Paul Ehrlich, whose dire warning on the world’s “population bomb” more than 40 years ago still generates debate, is in Australia on a speaking tour. But we might have learnt the most from what the audience said back to him.

From his 1968 book The Population Bomb onwards, Ehrlich has issued dire predictions about the imminent end of human civilization. He still does. Ehrlich, in one of the major set pieces, addressed a packed house in Canberra last Thursday night at the invitation of the Fenner School of Environment and Society.

Whether or not you share his view depends pretty much on the extent to which you feel climate change is both catastrophic and irreversible.  That is so well debated in Crikey that there is no need for more comment. Let’s ask a different question: why are so many environmental scientists apparently determined to discredit themselves?

Ehrlich began his talk by asking why scientists’ voices were not being heard. The gathering of 200-plus science academics and students (and around the same numbers of the general public) unwittingly provided the answer to the question in their own Q&A session after the talk.

Among the various propositions advanced by the audience were a compulsory year of university science for all journalists (anyone want a public interest advocate with coercive powers to enforce that one?), a call for scientists to tell people the planet is dying so as to make them listen (as if prophets of doom get good media) and blaming global warming on the Murdoch and Fairfax press.

For most serious commentators in the MSM, the debate about global warming has been settled. The key issue today is what to do about it, territory that is hugely worth debating. If we were to take the signal from this audience, most Australian scientists see economists as the enemy and want to cut them out of the debate. Hopefully it was not a representative sample.

Ehrlich himself was positive about the contribution that economics could play in solving problems of global warming, albeit claiming “some of my best friends are economists” (unbelievably, he said almost precisely that).

It was in the question time that a number of other scientists talked about “the” economic model. If they had ever interacted with economics they would know that if you gather five economists together you get at least six opinions. For environmentalists, dismissing economics is self-defeating. Unless you change incentives (something economics is good at) you can’t change peoples’ behaviour.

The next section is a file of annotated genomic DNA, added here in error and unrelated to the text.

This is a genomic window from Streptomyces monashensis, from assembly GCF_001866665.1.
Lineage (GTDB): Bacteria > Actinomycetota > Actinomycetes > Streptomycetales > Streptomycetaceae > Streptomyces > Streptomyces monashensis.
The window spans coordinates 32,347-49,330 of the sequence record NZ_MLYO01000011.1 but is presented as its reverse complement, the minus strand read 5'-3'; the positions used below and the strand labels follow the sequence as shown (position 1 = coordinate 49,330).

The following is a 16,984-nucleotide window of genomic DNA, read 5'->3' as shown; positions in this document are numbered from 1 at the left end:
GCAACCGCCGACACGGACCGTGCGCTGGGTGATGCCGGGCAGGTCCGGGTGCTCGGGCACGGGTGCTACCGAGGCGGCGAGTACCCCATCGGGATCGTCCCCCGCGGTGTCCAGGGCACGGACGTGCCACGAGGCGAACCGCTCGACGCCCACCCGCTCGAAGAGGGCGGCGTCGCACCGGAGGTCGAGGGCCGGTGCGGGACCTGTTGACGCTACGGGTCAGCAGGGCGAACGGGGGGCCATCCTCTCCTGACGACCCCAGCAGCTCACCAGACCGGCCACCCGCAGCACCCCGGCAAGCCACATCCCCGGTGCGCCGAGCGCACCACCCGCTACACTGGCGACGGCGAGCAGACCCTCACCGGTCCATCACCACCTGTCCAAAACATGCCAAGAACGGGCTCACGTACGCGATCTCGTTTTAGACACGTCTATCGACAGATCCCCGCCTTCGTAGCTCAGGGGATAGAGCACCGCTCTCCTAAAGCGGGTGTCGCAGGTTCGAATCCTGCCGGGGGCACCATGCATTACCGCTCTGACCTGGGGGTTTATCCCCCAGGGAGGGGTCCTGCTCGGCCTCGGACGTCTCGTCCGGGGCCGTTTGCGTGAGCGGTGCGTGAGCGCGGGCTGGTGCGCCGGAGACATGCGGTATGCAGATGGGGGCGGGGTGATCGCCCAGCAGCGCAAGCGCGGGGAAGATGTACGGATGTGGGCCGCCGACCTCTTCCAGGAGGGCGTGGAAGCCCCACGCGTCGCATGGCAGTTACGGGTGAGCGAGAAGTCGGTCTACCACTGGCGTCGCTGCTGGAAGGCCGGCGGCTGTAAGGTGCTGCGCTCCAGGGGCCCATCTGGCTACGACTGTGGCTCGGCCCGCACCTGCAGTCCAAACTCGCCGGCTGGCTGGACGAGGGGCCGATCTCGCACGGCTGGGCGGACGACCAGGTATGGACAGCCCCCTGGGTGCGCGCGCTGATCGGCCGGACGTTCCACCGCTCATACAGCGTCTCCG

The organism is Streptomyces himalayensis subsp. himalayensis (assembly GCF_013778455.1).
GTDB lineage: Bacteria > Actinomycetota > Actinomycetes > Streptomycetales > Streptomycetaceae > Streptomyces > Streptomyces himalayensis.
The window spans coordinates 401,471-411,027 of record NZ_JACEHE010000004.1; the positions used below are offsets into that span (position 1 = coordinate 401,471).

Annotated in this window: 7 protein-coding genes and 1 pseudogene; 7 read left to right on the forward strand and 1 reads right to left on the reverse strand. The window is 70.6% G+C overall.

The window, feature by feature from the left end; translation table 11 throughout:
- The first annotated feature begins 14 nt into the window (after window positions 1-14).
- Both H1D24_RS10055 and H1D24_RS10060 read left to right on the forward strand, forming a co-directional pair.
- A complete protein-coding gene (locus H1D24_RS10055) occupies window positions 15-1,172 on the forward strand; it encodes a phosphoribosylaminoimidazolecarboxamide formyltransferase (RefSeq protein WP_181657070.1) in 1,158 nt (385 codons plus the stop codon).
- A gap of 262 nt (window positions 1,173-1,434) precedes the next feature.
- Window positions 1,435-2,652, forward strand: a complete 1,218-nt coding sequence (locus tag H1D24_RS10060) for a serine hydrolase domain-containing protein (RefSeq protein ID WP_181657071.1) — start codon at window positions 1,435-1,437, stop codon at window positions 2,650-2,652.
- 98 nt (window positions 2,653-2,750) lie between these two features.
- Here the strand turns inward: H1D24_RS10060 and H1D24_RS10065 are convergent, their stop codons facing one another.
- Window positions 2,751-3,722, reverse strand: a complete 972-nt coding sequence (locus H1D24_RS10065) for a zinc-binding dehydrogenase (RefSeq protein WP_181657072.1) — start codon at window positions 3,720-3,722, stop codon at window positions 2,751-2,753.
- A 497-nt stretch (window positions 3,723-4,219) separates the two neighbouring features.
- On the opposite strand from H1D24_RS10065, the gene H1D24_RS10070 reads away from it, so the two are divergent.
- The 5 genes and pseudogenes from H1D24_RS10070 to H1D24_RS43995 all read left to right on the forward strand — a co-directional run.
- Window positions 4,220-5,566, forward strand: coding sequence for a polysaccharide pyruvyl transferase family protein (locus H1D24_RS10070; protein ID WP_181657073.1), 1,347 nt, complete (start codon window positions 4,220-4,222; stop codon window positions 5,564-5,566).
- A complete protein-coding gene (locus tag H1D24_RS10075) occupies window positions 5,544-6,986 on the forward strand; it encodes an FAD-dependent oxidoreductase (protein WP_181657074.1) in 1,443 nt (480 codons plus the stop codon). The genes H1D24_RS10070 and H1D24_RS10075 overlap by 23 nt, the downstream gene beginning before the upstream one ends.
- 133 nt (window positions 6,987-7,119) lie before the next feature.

At the end of the session Ehrlich cracked a joke: members of the US Congress had only room temperature IQs — so perhaps global warming would increase them. It attracted a huge round of applause. While it was a moment of hilarity for this audience, one wonders whether gratuitous insults are a good way to persuade a legislature to act on environmental problems.

Yet the consensus amongst this this sub-set of the scientific community seemed to be that the best way to win a debate is to deride anyone who disagrees with you.

The Congress, like our own Parliament, is smart and capable. Members operate in a real world where policy solutions like “people have to stop having children” just don’t work.

For all the deeply held concerns among the many scientists, more realistic solutions were thin on the ground. Most of the comments amounted to nothing more than “somebody should do something”.

There was though a note of reality, fortunately, from the people invited to discuss Ehrlich’s talk. One of the speakers had modelled what would happen if hypothetically every nation had a one-child policy. Even then, assuming children alive today don’t suffer a painful early death, the world’s population would still grow until 2050. Nobody on the panel advocated global infanticide as the solution.

The challenge for environmental scientists is to eschew insulting politicians, journalists, indeed anyone they blame for not understanding the world the same way they do. They cannot hope to win friends by simply shouting louder. That will turn people away.

They need to add another pillar to their argument — practical solutions. Solutions that work in a democracy. Solutions that do not rely on coercion from a benevolent dictatorship of scientists. Until they can do that, Paul Ehrlich’s plaintive question about why scientists are not being heard will continue to answer itself.

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